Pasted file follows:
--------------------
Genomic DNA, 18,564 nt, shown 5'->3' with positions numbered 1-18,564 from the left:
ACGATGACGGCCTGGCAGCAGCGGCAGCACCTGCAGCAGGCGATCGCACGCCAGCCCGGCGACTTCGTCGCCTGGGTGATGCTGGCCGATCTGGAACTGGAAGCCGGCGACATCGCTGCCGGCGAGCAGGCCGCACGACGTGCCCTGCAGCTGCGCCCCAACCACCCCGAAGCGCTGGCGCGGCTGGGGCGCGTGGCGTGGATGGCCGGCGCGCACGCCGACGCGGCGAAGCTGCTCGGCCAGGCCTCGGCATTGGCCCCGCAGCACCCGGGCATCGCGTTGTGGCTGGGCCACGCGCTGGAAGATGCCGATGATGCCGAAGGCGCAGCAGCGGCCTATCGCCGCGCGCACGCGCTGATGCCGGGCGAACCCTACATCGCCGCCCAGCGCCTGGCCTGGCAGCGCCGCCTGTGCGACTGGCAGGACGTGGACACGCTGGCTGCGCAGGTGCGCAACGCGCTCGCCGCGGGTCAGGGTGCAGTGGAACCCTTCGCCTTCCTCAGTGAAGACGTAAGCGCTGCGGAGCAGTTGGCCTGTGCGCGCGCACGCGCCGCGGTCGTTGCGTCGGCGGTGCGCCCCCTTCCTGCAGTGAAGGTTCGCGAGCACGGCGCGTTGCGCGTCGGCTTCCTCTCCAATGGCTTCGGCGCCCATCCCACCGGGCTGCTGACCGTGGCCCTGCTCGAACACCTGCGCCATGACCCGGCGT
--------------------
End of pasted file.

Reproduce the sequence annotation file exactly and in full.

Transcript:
Genomic DNA, 18,564 nt, shown 5'->3' with positions numbered 1-18,564 from the left:
ACGATGACGGCCTGGCAGCAGCGGCAGCACCTGCAGCAGGCGATCGCACGCCAGCCCGGCGACTTCGTCGCCTGGGTGATGCTGGCCGATCTGGAACTGGAAGCCGGCGACATCGCTGCCGGCGAGCAGGCCGCACGACGTGCCCTGCAGCTGCGCCCCAACCACCCCGAAGCGCTGGCGCGGCTGGGGCGCGTGGCGTGGATGGCCGGCGCGCACGCCGACGCGGCGAAGCTGCTCGGCCAGGCCTCGGCATTGGCCCCGCAGCACCCGGGCATCGCGTTGTGGCTGGGCCACGCGCTGGAAGATGCCGATGATGCCGAAGGCGCAGCAGCGGCCTATCGCCGCGCGCACGCGCTGATGCCGGGCGAACCCTACATCGCCGCCCAGCGCCTGGCCTGGCAGCGCCGCCTGTGCGACTGGCAGGACGTGGACACGCTGGCTGCGCAGGTGCGCAACGCGCTCGCCGCGGGTCAGGGTGCAGTGGAACCCTTCGCCTTCCTCAGTGAAGACGTAAGCGCTGCGGAGCAGTTGGCCTGTGCGCGCGCACGCGCCGCGGTCGTTGCGTCGGCGGTGCGCCCCCTTCCTGCAGTGAAGGTTCGCGAGCACGGCGCGTTGCGCGTCGGCTTCCTCTCCAATGGCTTCGGCGCCCATCCCACCGGGCTGCTGACCGTGGCCCTGCTCGAACACCTGCGCCATGACCCGGCGT